Celebrity news from Hollywood including an interview with Maggie Gyllenhaal, and an update on Adam Levine and Behati Prinsloo.Go To Pop Culture
So there’s this famous joke about this guy who goes to visit his dad in a nursing home and everyone is getting up and shouting numbers. They get up and say, for example, “27!” and everyone cracks up. The dad explains that they’ve all heard the jokes so many times that they don’t have to tell them anymore. They just refer to them by the numbers. So the guy gets up and says “73!” but no one laughs. His dad says, “It’s all in the delivery.”
Tonight I found out about a new web project, Old Jews Telling Jokes.Â It’s just what it sounds like: there will be 20 videos of Jewish people who are over 60, telling their best old jokes. Three of the videos are up so far.
You can tell that the guy who came up with the idea, Sam Hoffman, is in the movie business. I’m guessing he’s the same Sam Hoffman who worked on all these movies in the Internet Movie Database. I’m very happy about this project, because it captures something in Jewish culture that I don’t want to lose.
I do not know how things have come to this pass, but somehow, I have figured out
1. Monty Python has just announced their own Youtube channel. They are going to post all of their own material. So this is based on BREAKING NEWS, people!
2. Monty Python created one of the best-known stories about a young man growing up in an (admittedly dysfunctional) interfaith family, Life of Brian. Of course, Life of Brian is also, to many many people, one of the most offensive movies of all time. That’s why I’m going to post the embedded video under a cut. Beware of the blasphemy, bad language and blasphemous bad language. I am serious–this movie offended Christians and Jews alike.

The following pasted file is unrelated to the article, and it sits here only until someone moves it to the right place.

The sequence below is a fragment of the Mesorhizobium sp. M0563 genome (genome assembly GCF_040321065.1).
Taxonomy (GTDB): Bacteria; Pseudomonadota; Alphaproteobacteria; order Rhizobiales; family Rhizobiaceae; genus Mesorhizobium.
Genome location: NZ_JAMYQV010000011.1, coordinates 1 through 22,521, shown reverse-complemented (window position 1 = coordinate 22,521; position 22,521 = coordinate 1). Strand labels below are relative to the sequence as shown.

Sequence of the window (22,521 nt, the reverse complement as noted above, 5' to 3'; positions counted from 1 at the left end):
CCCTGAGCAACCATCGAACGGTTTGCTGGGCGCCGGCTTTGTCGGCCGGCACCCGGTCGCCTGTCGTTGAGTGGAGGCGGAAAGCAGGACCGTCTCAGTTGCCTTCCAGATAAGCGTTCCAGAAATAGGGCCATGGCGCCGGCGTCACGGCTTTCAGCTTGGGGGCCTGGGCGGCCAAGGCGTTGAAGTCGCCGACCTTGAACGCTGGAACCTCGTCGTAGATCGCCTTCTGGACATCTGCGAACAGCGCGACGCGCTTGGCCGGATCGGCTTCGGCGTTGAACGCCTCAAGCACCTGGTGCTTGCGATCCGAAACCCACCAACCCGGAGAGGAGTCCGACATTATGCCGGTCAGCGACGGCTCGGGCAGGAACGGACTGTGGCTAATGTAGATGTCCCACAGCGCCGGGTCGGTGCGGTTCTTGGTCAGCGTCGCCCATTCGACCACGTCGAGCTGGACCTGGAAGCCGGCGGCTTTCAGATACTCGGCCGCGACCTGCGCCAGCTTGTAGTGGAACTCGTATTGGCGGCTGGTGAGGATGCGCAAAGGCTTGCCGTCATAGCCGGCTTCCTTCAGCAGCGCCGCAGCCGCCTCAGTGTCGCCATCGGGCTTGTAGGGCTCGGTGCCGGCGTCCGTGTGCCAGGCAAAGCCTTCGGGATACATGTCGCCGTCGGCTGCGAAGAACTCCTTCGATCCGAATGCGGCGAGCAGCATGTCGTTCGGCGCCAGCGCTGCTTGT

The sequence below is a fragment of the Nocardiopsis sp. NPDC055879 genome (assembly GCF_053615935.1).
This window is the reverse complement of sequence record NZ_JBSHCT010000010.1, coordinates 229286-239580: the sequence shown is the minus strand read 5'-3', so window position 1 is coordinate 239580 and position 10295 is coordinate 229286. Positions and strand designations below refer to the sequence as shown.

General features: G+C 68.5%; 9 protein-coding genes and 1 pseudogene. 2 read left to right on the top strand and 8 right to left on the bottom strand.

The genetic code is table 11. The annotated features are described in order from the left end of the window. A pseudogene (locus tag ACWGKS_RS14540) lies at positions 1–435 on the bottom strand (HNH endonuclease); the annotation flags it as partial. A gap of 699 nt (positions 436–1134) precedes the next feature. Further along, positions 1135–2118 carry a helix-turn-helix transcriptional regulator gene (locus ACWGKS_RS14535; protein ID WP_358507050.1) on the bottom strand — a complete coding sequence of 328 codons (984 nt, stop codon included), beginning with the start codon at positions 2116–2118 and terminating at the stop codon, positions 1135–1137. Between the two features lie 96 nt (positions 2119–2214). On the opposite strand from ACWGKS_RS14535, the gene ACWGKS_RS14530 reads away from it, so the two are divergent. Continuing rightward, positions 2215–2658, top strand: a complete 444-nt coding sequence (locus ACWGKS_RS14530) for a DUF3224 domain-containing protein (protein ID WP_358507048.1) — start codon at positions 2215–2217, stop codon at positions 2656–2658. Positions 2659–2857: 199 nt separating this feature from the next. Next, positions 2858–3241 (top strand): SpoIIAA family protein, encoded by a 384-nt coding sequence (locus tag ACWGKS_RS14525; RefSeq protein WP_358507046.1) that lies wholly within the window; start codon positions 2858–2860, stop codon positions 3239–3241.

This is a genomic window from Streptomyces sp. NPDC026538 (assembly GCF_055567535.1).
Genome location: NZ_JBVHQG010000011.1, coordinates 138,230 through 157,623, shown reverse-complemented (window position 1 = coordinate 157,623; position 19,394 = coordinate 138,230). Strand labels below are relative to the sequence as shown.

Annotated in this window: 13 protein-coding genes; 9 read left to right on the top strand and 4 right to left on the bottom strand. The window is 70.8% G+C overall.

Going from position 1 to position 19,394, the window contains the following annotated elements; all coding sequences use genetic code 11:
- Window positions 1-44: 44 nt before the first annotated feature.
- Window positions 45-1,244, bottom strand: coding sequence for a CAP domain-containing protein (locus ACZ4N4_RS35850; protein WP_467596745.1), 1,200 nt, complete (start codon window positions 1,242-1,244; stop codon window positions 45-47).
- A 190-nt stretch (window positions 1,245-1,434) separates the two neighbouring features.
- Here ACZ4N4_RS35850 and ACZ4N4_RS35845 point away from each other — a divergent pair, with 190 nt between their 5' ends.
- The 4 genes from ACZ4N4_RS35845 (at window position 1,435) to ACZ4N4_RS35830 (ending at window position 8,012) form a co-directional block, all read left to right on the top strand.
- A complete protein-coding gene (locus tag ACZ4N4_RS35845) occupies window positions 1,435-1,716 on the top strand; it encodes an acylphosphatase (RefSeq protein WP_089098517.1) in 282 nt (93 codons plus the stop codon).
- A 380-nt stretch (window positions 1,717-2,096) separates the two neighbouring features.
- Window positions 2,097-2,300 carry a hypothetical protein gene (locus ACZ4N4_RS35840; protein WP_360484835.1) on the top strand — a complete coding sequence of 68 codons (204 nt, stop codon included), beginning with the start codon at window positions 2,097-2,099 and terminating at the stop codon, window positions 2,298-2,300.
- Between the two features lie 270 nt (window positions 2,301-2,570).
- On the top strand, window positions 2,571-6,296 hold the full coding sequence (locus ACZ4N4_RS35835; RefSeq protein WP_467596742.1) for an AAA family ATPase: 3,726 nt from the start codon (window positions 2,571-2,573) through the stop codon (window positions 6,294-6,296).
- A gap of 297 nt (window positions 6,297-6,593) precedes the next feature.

My first-year college roommate, raised Catholic, was very upset when she saw this movie. She thought she was an ex-Catholic, but people hang on to things from their religious upbringing longer than they think. I had sent her to see it and had to apologize.
(Goodness, the Wikipedia article about the movieÂ says that there was an oratorio based on the movie called Not the Messiah. Be still my geeky heart.)
I saw Life of Brian when it came out in Jerusalem in 1981. I was on a teen program in Israel that taught Jewish history, so I got every joke. My two geeky girlfriends from the program and I laughed louder than anyone else in the audience. I think the Israelis knew the history but couldn’t hear through the accents. Or maybe they were just offended and didn’t think it was funny. Not like my later experience of seeing Yellow Submarine in Tel Aviv in 1994, with everyone around me singing all the songs.
Anyway, this isn’t my favorite scene from the film, but the Pythons haven’t posted the most apposite one. (You know, the one with the line about being a Red Sea pedestrian? Oh well.) Here it is below the cut. Continue reading
Have you read You’ll Do A Little Better Next Time: A Guide to Marriage and Remarriage for Jewish Singles? No? Never heard of it? It’s written by BeverlyÂ Ginsburg and Ronna Glickman, two Massachusetts-based Jewish mothers. Watch this video (courtesy of Jewcy) to see them harass an intermarried record store clerk. “We’ll talk you through the divorce,” they tell him.
Full disclosure: Ronna and Beverly are fictional. For more of their exploits, visit ronnaandbeverly.com.